As the seasons pass by, and Hannah becomes wiser about her place in the world, she begins to conform. She sacrifices little things here and there on her road to becoming ordinary. While working at a coffee shop, Hannah meets a (rich) man with whom she impulsively gets into a sexual relationship. Ultimately, she realizes how similar—how non-different—she is from everyone else, contrary to what she had always believed. “I realize I’m not different,” she tells the man. “I want what everyone wants. I want what they all want. I want all the things. I just want to be happy.”
She comes to the end of herself when life doesn’t go as she planned, which is the sad song of all of our lives: “The heart of man plans his way, but the LORD establishes his steps” (Proverbs 16:9). As I grow older, I’m beginning to realize how insignificant I really am. I’m also beginning to understand how significant an ordinary life is. What would be so wrong with me not being a famous writer? Would it be so bad to work a day-to-day job, write for only a few people, and love and serve my family and neighborhood? I’m not the genius that I thought I could be when I was younger, and this realization brought me a fair amount of anxiety about my future.
As I have gotten older, I have relinquished that anxiety at the foot of the cross, understanding my ordinariness, but also the fact that I am loved by God. The anxiety that I felt as a result of being ordinary was largely self-serving and interested in how people can love me. It wasn’t based on God’s glory. I have limits; we all have limits. G. K. Chesterton wrote in his book Orthodoxy, “The moment you step into the world of facts, you step into a world of limits.” By season five of Girls, Hannah has begun to recognize hers.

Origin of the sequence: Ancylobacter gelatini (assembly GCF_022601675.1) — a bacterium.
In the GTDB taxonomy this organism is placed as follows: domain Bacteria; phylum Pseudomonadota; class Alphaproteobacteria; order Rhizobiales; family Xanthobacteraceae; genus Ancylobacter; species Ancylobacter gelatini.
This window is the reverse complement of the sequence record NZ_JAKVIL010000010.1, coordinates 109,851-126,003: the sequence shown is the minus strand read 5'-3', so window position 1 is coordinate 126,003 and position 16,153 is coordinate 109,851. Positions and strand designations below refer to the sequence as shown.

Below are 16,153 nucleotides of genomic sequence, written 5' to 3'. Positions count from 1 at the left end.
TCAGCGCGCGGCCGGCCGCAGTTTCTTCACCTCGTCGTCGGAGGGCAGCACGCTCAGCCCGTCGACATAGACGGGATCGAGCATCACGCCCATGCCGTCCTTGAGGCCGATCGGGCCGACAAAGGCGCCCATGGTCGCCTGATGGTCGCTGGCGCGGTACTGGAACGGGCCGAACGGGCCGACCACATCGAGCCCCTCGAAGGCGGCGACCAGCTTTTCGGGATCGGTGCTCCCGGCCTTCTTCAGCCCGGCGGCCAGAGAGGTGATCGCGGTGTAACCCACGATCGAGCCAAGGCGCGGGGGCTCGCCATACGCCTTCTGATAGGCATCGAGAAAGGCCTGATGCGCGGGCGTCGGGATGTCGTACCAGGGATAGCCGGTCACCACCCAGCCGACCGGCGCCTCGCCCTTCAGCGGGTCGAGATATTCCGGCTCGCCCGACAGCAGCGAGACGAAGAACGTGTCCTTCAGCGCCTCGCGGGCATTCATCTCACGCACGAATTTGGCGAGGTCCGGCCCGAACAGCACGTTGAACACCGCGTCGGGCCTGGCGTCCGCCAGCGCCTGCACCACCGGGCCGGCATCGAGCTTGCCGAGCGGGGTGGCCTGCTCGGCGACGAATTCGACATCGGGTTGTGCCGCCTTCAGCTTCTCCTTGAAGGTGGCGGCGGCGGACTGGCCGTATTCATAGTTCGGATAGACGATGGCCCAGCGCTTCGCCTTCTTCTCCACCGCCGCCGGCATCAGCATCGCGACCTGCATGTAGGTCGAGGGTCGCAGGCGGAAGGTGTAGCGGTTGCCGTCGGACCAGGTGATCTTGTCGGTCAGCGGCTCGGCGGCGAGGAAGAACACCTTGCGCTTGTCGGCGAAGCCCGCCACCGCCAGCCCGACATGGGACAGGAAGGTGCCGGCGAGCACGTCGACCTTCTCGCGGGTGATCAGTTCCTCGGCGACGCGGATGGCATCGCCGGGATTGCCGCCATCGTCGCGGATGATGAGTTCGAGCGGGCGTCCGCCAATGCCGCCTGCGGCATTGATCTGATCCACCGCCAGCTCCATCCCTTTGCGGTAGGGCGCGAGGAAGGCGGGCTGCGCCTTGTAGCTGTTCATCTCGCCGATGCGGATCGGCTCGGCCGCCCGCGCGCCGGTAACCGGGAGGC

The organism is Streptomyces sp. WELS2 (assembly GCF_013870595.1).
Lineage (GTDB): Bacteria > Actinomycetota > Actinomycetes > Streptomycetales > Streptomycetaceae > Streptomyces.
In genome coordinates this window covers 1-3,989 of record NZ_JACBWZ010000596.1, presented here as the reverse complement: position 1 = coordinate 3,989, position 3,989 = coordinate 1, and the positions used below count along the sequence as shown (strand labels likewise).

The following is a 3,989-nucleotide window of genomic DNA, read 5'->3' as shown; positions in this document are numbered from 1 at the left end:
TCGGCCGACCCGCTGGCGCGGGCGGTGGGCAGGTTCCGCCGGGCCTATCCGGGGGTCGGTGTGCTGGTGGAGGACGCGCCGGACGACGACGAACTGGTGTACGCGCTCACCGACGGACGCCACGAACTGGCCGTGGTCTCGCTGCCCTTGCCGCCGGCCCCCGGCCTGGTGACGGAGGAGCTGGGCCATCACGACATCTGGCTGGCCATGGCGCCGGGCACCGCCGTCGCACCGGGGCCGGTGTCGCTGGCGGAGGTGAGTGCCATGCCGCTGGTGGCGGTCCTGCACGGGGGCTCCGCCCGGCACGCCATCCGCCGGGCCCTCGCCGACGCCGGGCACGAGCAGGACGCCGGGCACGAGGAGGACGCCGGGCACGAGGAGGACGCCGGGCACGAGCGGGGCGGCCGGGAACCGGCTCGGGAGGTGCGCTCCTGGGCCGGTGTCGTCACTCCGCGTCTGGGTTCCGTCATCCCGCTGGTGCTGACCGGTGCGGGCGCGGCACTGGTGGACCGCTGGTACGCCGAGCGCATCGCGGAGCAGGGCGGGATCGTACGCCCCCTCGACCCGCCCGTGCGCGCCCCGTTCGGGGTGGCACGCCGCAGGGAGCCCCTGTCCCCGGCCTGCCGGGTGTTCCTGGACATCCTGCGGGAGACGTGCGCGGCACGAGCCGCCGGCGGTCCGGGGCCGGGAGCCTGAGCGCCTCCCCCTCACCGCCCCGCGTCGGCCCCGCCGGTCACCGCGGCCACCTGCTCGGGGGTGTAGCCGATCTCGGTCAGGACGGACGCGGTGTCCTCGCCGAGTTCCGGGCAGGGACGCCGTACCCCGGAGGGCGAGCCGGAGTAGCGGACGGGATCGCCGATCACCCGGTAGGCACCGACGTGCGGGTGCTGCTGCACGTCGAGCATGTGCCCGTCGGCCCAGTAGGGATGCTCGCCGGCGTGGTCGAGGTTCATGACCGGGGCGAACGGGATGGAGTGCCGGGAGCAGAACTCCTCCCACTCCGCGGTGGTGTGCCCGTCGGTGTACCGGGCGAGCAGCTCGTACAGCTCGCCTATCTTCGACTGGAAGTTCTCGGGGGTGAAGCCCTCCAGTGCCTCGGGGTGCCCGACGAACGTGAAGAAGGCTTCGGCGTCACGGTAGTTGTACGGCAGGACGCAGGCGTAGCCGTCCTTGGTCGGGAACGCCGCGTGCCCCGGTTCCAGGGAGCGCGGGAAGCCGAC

All of these feelings culminate in Hannah working her way into the education system in New York City and finding a new love interest. Not Adam, who messed up his chance with Hannah, but a new boyfriend named Fran, who isn’t interested in the “extraordinary” Hannah, just her as a person. The story of Hannah is a parable of coming to terms with just how normal our humanness is.
Our culture values celebrities. We are sold the lie that the “great life” is living as a star. But I’m willing to bet that ordinary people don’t live that lifestyle, and that is okay. Living ordinarily is precisely what Jesus did too.
Consider his thirty years of obscurity, when he worked a normal job. Were there thoughts in his head about the dullness of his daily habits at work? Were there thoughts about whether he should move up the social and economic ladder? After all, he was God. It was love for us that be became a common man. He emptied himself of his glory, taking the form of a servant (Philippians 2:7). And he did so for over three decades before he began to accrue any kind of fame: a fame that led to his death, by the way. What makes Hannah any better? What makes me any better?